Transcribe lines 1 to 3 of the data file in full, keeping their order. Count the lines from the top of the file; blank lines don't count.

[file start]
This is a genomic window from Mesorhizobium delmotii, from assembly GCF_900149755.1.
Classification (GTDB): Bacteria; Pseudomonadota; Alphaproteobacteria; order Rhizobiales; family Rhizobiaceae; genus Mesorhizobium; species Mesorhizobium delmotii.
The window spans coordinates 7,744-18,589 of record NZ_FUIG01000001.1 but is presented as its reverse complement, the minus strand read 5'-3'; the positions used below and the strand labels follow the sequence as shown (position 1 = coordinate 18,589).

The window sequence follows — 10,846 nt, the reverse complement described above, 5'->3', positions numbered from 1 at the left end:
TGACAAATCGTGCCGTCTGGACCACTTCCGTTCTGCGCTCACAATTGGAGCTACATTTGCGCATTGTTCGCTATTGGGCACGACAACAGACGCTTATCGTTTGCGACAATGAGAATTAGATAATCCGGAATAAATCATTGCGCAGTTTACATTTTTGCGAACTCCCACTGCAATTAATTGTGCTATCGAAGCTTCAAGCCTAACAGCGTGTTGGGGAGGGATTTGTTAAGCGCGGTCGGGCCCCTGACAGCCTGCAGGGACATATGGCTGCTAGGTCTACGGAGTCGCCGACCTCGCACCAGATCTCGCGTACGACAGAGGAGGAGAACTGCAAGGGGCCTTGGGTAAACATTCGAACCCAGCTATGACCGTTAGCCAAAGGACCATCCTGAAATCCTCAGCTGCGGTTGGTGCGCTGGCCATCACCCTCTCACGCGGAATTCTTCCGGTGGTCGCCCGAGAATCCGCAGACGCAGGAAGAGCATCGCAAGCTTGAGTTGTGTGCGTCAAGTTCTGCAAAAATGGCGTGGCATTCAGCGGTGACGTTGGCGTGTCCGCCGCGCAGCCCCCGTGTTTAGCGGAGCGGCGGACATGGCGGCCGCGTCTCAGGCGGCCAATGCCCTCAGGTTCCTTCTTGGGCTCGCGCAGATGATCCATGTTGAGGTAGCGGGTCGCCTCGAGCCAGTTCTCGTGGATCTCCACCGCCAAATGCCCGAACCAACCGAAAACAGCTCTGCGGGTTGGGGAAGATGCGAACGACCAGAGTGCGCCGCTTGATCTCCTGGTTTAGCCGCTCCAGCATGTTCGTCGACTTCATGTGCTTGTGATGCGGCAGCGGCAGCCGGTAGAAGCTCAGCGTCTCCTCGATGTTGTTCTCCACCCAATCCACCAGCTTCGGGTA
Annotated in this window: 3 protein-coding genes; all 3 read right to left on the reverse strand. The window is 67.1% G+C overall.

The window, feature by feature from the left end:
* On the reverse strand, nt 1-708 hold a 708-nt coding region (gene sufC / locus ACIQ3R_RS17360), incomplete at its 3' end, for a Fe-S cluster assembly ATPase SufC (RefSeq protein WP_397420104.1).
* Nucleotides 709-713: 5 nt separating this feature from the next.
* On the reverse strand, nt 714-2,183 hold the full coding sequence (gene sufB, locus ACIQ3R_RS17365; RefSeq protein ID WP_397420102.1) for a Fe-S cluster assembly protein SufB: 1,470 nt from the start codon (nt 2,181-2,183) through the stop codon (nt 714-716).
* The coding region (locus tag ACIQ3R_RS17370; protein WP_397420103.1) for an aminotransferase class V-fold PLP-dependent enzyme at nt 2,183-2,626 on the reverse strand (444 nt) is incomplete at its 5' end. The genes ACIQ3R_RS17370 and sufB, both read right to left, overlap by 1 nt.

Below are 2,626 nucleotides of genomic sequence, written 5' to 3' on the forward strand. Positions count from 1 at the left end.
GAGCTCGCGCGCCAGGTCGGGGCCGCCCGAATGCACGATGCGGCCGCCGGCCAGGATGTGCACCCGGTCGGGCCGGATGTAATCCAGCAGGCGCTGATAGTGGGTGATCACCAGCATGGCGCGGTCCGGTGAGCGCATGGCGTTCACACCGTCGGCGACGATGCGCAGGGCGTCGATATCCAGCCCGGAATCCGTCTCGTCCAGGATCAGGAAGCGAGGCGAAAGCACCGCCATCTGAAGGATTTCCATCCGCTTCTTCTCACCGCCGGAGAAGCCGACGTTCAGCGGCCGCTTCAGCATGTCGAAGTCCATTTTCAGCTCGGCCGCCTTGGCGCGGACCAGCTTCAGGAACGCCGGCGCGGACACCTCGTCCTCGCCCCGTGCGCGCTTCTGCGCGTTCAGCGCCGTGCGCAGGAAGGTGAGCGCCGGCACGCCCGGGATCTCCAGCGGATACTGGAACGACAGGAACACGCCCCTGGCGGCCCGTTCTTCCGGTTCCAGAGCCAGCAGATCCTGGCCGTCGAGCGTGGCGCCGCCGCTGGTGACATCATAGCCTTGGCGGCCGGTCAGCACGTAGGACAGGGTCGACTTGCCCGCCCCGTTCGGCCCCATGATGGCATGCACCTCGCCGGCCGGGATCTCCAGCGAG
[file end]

This is a genomic window from Mesorhizobium delmotii, from assembly GCF_900149755.1.
Classification (GTDB): Bacteria; Pseudomonadota; Alphaproteobacteria; order Rhizobiales; family Rhizobiaceae; genus Mesorhizobium; species Mesorhizobium delmotii.
The window spans coordinates 7,744-18,589 of record NZ_FUIG01000001.1 but is presented as its reverse complement, the minus strand read 5'-3'; the positions used below and the strand labels follow the sequence as shown (position 1 = coordinate 18,589).